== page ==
A Charter for Early Childhood
Transforming policy and practice
Our 12 point charter aims to influence the manifestos of all the political parties. Several member organisations have produced their own manifestos and we encourage the whole sector to seek areas for consensus to guide politicians in their decision making, using the latest evidence from research and practice.
The Early Childhood Forum (ECF) brings together membership organisations from across the early childhood sector to debate issues, celebrate differences and develop consensus. Together, we champion all young children and their families, promote inclusion and challenge inequalities, discrimination and prejudice.
ECF promotes the principle that a child’s best interests are paramount (Children Act 1989) and children have human rights to family life, privacy and dignity (Human Rights Act 1998).
Elements in current policy and practice work against this principle and are barriers to enabling early years practitioners to focus on their key role. For example, the focus on summative assessment, testing and league tables takes staff away from time spent developing relationships with children.
Investing in early years is critical.
National and international evidence shows the cost benefits to the public purse of investing in early years for longer term social and economic gains. Fair, devolved funding per child in their early years is needed to improve the health, well-being and educational experiences for all children.
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Our charter - beliefs and principles
ECF believes that early childhood is a crucial stage of life and that :
- the needs of the infant and child must be placed at the centre of the planning and provision of high quality services./li>
- all children are entitled to participation, provision, play and protection, as outlined in the UN Convention on the rights of the Child and to live without fear of discrimination.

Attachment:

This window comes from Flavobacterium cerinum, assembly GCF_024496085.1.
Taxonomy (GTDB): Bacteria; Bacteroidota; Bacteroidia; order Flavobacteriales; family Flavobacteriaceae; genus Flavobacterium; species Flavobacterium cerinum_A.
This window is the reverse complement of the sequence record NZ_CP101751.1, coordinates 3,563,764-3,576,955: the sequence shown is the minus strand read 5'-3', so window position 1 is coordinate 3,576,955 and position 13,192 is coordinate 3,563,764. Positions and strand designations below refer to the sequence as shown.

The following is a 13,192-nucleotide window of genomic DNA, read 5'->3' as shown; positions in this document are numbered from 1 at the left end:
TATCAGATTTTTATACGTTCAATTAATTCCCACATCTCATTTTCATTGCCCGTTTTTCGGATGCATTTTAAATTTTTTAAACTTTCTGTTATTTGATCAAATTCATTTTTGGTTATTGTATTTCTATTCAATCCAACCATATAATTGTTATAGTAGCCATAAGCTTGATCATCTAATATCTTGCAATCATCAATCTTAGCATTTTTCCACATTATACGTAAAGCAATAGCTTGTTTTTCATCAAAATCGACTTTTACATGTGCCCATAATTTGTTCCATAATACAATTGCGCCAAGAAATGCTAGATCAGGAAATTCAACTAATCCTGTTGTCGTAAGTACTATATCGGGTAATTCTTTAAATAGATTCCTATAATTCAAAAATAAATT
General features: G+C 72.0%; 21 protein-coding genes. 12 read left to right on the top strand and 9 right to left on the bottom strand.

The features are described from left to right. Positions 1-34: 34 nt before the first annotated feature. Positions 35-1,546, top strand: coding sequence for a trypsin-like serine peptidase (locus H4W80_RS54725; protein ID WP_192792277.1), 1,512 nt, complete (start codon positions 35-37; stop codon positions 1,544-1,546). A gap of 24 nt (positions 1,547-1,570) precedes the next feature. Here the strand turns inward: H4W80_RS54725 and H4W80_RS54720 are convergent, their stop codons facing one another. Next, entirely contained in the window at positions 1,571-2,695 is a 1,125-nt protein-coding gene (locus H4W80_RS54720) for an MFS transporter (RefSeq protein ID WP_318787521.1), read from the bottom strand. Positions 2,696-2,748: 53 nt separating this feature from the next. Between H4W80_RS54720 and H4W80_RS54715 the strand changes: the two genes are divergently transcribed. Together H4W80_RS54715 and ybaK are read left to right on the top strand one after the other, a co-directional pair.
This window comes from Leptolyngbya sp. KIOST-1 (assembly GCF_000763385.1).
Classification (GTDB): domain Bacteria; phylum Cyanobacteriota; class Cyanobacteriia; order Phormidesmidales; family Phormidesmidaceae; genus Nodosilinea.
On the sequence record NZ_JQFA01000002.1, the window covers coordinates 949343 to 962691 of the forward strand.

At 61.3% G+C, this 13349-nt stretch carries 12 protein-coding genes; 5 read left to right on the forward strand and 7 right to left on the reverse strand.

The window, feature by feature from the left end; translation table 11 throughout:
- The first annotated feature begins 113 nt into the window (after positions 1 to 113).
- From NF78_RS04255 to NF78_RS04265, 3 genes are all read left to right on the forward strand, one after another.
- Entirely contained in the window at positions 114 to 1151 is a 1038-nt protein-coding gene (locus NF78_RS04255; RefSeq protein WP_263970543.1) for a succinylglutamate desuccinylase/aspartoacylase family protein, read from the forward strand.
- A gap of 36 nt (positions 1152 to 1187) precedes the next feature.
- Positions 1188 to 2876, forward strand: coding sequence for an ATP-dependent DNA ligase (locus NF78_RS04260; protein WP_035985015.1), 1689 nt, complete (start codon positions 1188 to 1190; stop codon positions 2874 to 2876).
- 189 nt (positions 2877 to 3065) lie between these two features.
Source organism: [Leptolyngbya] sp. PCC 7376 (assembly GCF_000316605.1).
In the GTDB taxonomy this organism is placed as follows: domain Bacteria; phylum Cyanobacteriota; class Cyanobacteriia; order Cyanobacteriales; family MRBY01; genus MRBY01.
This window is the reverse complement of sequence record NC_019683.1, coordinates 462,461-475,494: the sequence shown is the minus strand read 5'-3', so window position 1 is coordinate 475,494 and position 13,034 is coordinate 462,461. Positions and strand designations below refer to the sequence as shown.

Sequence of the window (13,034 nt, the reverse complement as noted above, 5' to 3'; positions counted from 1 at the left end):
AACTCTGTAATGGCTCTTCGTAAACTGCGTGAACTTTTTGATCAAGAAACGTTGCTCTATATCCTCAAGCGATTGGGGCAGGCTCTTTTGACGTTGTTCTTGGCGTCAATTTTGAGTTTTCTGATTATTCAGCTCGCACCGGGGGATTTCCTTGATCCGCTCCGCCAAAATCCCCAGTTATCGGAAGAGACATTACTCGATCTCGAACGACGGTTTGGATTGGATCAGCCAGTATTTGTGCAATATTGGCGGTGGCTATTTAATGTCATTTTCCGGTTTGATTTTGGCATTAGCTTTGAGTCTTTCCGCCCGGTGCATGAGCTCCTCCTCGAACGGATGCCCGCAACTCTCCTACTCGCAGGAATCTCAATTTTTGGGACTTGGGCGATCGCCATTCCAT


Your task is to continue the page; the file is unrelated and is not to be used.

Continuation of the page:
- the safety and well-being of children is central to every aspect of children's learning, health and development.
- knowledge and understanding of child development is fundamental for all practitioners who work with young children.
- parents and the home environment have the strongest influence on children’s development.
- learning is a process of development through interaction and experience which begins before birth.
- young children should have equal rights to culturally and developmentally appropriate play-based provision, both indoors and outdoors, which develops their understanding, dispositions, skills and knowledge.
- every child needs sensitive, attuned and responsive care in the first years of life and a key person to support them.
- all parents need support at times to feel confident in raising their children in a loving and supportive environment.
A Charter for Early Childhood
As proposed by the Early Childhood Forum - June 2014
- 1 - Agreement to set up an all-party planning and funding group to develop and implement long term policy for young children’s education, health and care.
- 2 - A demonstrated commitment to multi-professional working across education, health and care based on evidence and informed by research and professional guidance from practitioners.
- 3 - Consistent, well funded and effective policies that give parents and carers real choices about whether to stay at home.
- 4 - Universal access to children’s centres and related services as a vital route to family support programmes and outreach for vulnerable families or those in crisis.
- 5 - Support for family and child physical and mental health through equitable universal implementation of the health programmes.
- 6 - Formative assessment throughout early childhood to support families and professionals to provide the best possible care and education.
- 7 - A statutory framework for early years from birth extended to age 7 that is coherent and appropriately developed and elaborated for different stages within it.
- 8 - Guidance that acknowledges each child’s unique requirements at every stage of development and which recognises the importance of consistent loving care from a main carer in a nurturing environment.
- 9 - A presumption for fully funded inclusion for disabled children and those with special educational needs. Early years providers must have access to specialist support and qualified Special Educational Needs Coordinators (SENCos), as in schools.
- 10 - A commitment to work towards universal high quality integrated education, health and care whilst strengthening the entitlement for children in early years to access play and daily outdoor experiences in all provision until age 7.
- 11 - A specialist qualification route which includes graduate staff who are qualified to work in the early years phase (birth to age 7) with a clearly defined pay and career structure and a statutory requirement to participate in continuous professional development.
- 12 - Integrated inspections that are carried out by qualified and knowledgeable inspectors, who have had experience of working with children under age 7.